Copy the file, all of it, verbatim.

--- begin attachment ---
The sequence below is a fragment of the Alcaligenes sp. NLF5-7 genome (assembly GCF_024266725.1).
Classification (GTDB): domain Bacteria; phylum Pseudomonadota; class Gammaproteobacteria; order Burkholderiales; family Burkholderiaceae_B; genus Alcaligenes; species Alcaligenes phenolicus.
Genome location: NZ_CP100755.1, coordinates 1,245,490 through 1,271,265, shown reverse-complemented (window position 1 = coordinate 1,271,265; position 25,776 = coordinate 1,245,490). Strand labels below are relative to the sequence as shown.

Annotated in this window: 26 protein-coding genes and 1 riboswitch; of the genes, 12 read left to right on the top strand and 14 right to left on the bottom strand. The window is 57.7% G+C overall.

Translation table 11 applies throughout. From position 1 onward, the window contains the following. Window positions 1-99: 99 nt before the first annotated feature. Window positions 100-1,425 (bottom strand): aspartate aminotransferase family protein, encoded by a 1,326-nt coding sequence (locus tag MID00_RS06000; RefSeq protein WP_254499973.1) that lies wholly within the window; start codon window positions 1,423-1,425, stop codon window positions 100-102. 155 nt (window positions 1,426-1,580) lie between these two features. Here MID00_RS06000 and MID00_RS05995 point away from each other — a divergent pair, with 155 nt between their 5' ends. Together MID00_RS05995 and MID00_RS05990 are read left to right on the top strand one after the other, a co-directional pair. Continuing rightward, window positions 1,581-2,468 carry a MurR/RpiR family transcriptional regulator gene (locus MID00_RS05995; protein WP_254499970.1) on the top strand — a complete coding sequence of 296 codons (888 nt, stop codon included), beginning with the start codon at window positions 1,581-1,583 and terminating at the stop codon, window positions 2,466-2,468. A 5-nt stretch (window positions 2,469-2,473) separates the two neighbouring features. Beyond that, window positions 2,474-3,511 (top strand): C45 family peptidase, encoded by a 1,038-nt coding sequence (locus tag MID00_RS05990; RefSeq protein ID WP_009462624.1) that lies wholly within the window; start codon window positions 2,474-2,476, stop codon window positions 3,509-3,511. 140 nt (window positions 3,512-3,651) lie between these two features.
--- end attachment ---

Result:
The sequence below is a fragment of the Alcaligenes sp. NLF5-7 genome (assembly GCF_024266725.1).
Classification (GTDB): domain Bacteria; phylum Pseudomonadota; class Gammaproteobacteria; order Burkholderiales; family Burkholderiaceae_B; genus Alcaligenes; species Alcaligenes phenolicus.
Genome location: NZ_CP100755.1, coordinates 1,245,490 through 1,271,265, shown reverse-complemented (window position 1 = coordinate 1,271,265; position 25,776 = coordinate 1,245,490). Strand labels below are relative to the sequence as shown.

Annotated in this window: 26 protein-coding genes and 1 riboswitch; of the genes, 12 read left to right on the top strand and 14 right to left on the bottom strand. The window is 57.7% G+C overall.

Translation table 11 applies throughout. From position 1 onward, the window contains the following. Window positions 1-99: 99 nt before the first annotated feature. Window positions 100-1,425 (bottom strand): aspartate aminotransferase family protein, encoded by a 1,326-nt coding sequence (locus tag MID00_RS06000; RefSeq protein WP_254499973.1) that lies wholly within the window; start codon window positions 1,423-1,425, stop codon window positions 100-102. 155 nt (window positions 1,426-1,580) lie between these two features. Here MID00_RS06000 and MID00_RS05995 point away from each other — a divergent pair, with 155 nt between their 5' ends. Together MID00_RS05995 and MID00_RS05990 are read left to right on the top strand one after the other, a co-directional pair. Continuing rightward, window positions 1,581-2,468 carry a MurR/RpiR family transcriptional regulator gene (locus MID00_RS05995; protein WP_254499970.1) on the top strand — a complete coding sequence of 296 codons (888 nt, stop codon included), beginning with the start codon at window positions 1,581-1,583 and terminating at the stop codon, window positions 2,466-2,468. A 5-nt stretch (window positions 2,469-2,473) separates the two neighbouring features. Beyond that, window positions 2,474-3,511 (top strand): C45 family peptidase, encoded by a 1,038-nt coding sequence (locus tag MID00_RS05990; RefSeq protein ID WP_009462624.1) that lies wholly within the window; start codon window positions 2,474-2,476, stop codon window positions 3,509-3,511. 140 nt (window positions 3,512-3,651) lie between these two features.